The Wildcard Exemption in Bankruptcy

Federal law and some states offer a "wildcard" exemption in bankruptcy that can protect any property you choose from creditors.

August 10, 2018

A wildcard exemption comes in handy because it allows you to save property that you wouldn’t be able to protect otherwise. For instance, you might use it on sentimental (yet valuable) property, such as your grandmother’s player piano, or your childhood collection of baseball cards.

In this article, you'll learn how the wildcard exemption works to save the property that’s important to you.

(Not sure which bankruptcy chapter to file? Start with What Are the Differences Between Chapter 7 and Chapter 13 Bankruptcy?)

How Bankruptcy Exemptions Work

When you file for bankruptcy, you’re allowed to use bankruptcy exemptions to protect property you’ll need to work and maintain a home, such as a modest car, household belongings, clothing, and a small number of tools for your business or profession. Each state has a set of state exemptions. Some states provide a choice between the state and the federal exemptions (but you can’t mix and match between the sets).

Most exemptions protect particular property. For example, if your state has a motor vehicle exemption, you’ll be able to use the amount of that exemption towards your car or another motor vehicle, but not another asset type. For instance, you couldn’t use your leftover motor vehicle exemption to exempt money in your bank account.

Here are a few federal bankruptcy exemptions (check your state exemption laws):

  • $23,675 of equity in a residence
  • $3,775 in a car or motorcycle
  • $12,625 in household goods (furnishings, appliances, bedding, clothing, garden tools, and the like), and
  • $2,375 for tools that you need in your business or profession (amounts will change in 2019).

What will happen to property you can’t exempt? It will depend on the bankruptcy chapter you file.

  • Chapter 7 bankruptcy. You’d typically be required to relinquish the property to the Chapter 7 bankruptcy trustee—the person responsible for overseeing your case—to be sold for the benefit of your creditors.
  • Chapter 13 bankruptcy. You can keep all of your property, but you’ll have to pay at least the value of your nonexempt property over the course of your three- to five-year Chapter 13 repayment plan.

(Find out more in Bankruptcy Exemptions.)

A Wildcard Exemption Lets You Choose the Property You Protect

A true wildcard exemption isn’t limited to a specific property type. You can use it to exempt any property of your choosing. For instance, you’ll decide whether to use it on your car, money in the bank, expensive artwork, or any other asset you own. You can also split it between multiple assets, or combine it with other exemptions.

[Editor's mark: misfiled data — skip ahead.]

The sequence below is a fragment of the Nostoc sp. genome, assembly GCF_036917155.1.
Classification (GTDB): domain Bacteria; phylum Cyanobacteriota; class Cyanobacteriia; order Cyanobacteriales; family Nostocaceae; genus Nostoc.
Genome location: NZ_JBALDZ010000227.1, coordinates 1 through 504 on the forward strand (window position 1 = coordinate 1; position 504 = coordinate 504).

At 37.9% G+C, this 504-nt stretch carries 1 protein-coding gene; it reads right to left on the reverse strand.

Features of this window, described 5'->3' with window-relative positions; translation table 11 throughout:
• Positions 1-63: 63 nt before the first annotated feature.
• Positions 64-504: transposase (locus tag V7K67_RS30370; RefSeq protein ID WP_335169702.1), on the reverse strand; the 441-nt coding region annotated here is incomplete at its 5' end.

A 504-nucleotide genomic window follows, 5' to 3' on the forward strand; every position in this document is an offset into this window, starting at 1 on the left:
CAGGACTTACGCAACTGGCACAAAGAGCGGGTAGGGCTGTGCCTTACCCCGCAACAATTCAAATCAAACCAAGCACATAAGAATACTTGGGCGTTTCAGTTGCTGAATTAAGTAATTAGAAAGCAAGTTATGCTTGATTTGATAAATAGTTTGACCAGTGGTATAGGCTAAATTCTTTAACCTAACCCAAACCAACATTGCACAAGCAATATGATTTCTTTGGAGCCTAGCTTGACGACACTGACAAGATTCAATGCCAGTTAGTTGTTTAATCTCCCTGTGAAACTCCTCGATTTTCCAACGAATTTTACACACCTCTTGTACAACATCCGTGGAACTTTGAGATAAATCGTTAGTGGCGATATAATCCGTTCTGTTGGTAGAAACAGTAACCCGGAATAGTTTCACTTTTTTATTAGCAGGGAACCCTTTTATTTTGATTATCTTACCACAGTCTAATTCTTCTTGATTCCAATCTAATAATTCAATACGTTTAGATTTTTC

Example. Your state has a $3,000 motor vehicle exemption and a $5,000 wildcard exemption. If you own two cars worth a total of $8,000, you can use the motor vehicle exemption to exempt $3,000 of one car, and the wildcard exemption to exempt the remaining $5,000 in equity. Without the wildcard, the Chapter 7 trustee would likely sell both vehicles, pay you the $3,000 exemption amount, and use the balance to pay creditors. In a Chapter 13 case, you would have to pay for the nonexempt portion in your repayment plan.

How Much Is the Wildcard Exemption?

Not all states have wildcard exemptions, but for those that do, the value will vary. You’ll find a wildcard in the federal bankruptcy exemption scheme, too.

  • Federal wildcard exemption. The federal wildcard exemption is currently $1,250 plus up to $11,850 of any unused portion of the federal homestead exemption. (If you’re married and filing a joint bankruptcy, you can double these amounts.) For a single filer without home equity, the federal wildcard exemption is $13,100. Residents of Alaska, Arkansas, Connecticut, Hawaii, Kentucky, Massachusetts, Michigan, Minnesota, New Hampshire, New Jersey, New Mexico, New York, Oregon, Pennsylvania, Rhode Island, Texas, Vermont, Washington, Wisconsin, and the District of Columbia can use the federal bankruptcy exemptions instead of your state exemptions. Residents of other states cannot.
  • State wildcard exemptions. You’ll need to check your state exemption statutes to determine whether your state has a wildcard exemption and if it does, how much you can protect. Some states have additional rules, too. For instance, you might be able to apply the unused portion of your homestead to any property (which essentially acts as a wildcard exemption).

Talk to a Bankruptcy Attorney

One of the most costly bankruptcy mistakes you can make is not understanding what will happen to your property. If you aren’t sure, you should consult with a bankruptcy lawyer.

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